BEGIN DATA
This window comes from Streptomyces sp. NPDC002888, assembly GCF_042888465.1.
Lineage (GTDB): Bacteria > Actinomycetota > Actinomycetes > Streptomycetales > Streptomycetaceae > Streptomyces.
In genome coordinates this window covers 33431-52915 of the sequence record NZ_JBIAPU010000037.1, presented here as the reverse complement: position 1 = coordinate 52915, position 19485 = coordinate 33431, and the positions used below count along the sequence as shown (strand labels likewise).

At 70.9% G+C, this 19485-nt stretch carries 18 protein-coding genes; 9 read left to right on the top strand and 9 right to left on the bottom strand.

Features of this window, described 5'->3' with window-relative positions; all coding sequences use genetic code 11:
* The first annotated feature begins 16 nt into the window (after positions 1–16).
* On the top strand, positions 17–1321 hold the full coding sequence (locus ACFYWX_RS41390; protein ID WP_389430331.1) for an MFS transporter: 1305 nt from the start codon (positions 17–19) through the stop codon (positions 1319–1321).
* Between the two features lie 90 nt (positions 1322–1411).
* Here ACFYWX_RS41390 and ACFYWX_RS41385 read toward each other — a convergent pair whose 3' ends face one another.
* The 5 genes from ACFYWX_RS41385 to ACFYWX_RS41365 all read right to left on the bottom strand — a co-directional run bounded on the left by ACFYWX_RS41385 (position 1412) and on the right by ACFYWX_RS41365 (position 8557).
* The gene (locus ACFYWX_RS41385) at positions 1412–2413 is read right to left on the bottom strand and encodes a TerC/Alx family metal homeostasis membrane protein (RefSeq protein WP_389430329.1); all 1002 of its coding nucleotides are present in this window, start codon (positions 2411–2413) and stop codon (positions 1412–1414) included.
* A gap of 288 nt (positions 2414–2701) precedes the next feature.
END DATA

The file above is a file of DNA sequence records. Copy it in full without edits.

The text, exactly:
This window comes from Streptomyces sp. NPDC002888, assembly GCF_042888465.1.
Lineage (GTDB): Bacteria > Actinomycetota > Actinomycetes > Streptomycetales > Streptomycetaceae > Streptomyces.
In genome coordinates this window covers 33431-52915 of the sequence record NZ_JBIAPU010000037.1, presented here as the reverse complement: position 1 = coordinate 52915, position 19485 = coordinate 33431, and the positions used below count along the sequence as shown (strand labels likewise).

At 70.9% G+C, this 19485-nt stretch carries 18 protein-coding genes; 9 read left to right on the top strand and 9 right to left on the bottom strand.

Features of this window, described 5'->3' with window-relative positions; all coding sequences use genetic code 11:
* The first annotated feature begins 16 nt into the window (after positions 1–16).
* On the top strand, positions 17–1321 hold the full coding sequence (locus ACFYWX_RS41390; protein ID WP_389430331.1) for an MFS transporter: 1305 nt from the start codon (positions 17–19) through the stop codon (positions 1319–1321).
* Between the two features lie 90 nt (positions 1322–1411).
* Here ACFYWX_RS41390 and ACFYWX_RS41385 read toward each other — a convergent pair whose 3' ends face one another.
* The 5 genes from ACFYWX_RS41385 to ACFYWX_RS41365 all read right to left on the bottom strand — a co-directional run bounded on the left by ACFYWX_RS41385 (position 1412) and on the right by ACFYWX_RS41365 (position 8557).
* The gene (locus ACFYWX_RS41385) at positions 1412–2413 is read right to left on the bottom strand and encodes a TerC/Alx family metal homeostasis membrane protein (RefSeq protein WP_389430329.1); all 1002 of its coding nucleotides are present in this window, start codon (positions 2411–2413) and stop codon (positions 1412–1414) included.
* A gap of 288 nt (positions 2414–2701) precedes the next feature.